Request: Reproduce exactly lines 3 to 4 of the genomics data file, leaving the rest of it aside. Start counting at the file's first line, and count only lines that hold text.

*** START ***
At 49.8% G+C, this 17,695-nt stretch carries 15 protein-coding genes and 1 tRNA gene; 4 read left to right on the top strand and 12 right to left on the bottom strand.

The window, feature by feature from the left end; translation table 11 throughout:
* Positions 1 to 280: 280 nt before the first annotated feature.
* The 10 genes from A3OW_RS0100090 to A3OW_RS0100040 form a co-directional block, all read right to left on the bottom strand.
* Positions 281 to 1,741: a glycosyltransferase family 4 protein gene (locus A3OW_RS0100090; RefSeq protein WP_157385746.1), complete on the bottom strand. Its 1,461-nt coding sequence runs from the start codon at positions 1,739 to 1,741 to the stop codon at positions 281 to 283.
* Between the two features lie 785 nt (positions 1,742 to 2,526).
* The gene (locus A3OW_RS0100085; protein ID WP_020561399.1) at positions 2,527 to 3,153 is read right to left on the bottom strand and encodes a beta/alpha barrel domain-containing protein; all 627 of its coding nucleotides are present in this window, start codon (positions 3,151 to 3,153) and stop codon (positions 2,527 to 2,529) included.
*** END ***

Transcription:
* Positions 1 to 280: 280 nt before the first annotated feature.
* The 10 genes from A3OW_RS0100090 to A3OW_RS0100040 form a co-directional block, all read right to left on the bottom strand.